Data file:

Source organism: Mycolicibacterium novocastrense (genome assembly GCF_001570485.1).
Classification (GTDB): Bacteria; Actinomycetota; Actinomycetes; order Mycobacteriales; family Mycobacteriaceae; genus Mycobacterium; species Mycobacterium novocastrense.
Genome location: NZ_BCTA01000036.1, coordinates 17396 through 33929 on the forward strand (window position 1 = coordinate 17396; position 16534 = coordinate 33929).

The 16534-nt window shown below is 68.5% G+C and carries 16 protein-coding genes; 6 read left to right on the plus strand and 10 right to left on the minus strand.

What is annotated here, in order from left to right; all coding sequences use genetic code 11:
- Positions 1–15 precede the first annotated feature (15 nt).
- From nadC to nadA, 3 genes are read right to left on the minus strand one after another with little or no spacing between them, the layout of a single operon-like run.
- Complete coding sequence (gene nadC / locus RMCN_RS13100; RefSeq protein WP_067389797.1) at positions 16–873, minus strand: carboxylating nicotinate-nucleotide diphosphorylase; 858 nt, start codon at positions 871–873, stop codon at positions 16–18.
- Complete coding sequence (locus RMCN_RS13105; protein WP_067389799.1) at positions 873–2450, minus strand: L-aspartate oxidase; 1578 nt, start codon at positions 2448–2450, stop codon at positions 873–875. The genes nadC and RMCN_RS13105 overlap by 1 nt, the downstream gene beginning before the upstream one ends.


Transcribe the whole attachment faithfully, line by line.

Source organism: Mycolicibacterium novocastrense (genome assembly GCF_001570485.1).
Classification (GTDB): Bacteria; Actinomycetota; Actinomycetes; order Mycobacteriales; family Mycobacteriaceae; genus Mycobacterium; species Mycobacterium novocastrense.
Genome location: NZ_BCTA01000036.1, coordinates 17396 through 33929 on the forward strand (window position 1 = coordinate 17396; position 16534 = coordinate 33929).

The 16534-nt window shown below is 68.5% G+C and carries 16 protein-coding genes; 6 read left to right on the plus strand and 10 right to left on the minus strand.

What is annotated here, in order from left to right; all coding sequences use genetic code 11:
- Positions 1–15 precede the first annotated feature (15 nt).
- From nadC to nadA, 3 genes are read right to left on the minus strand one after another with little or no spacing between them, the layout of a single operon-like run.
- Complete coding sequence (gene nadC / locus RMCN_RS13100; RefSeq protein WP_067389797.1) at positions 16–873, minus strand: carboxylating nicotinate-nucleotide diphosphorylase; 858 nt, start codon at positions 871–873, stop codon at positions 16–18.
- Complete coding sequence (locus RMCN_RS13105; protein WP_067389799.1) at positions 873–2450, minus strand: L-aspartate oxidase; 1578 nt, start codon at positions 2448–2450, stop codon at positions 873–875. The genes nadC and RMCN_RS13105 overlap by 1 nt, the downstream gene beginning before the upstream one ends.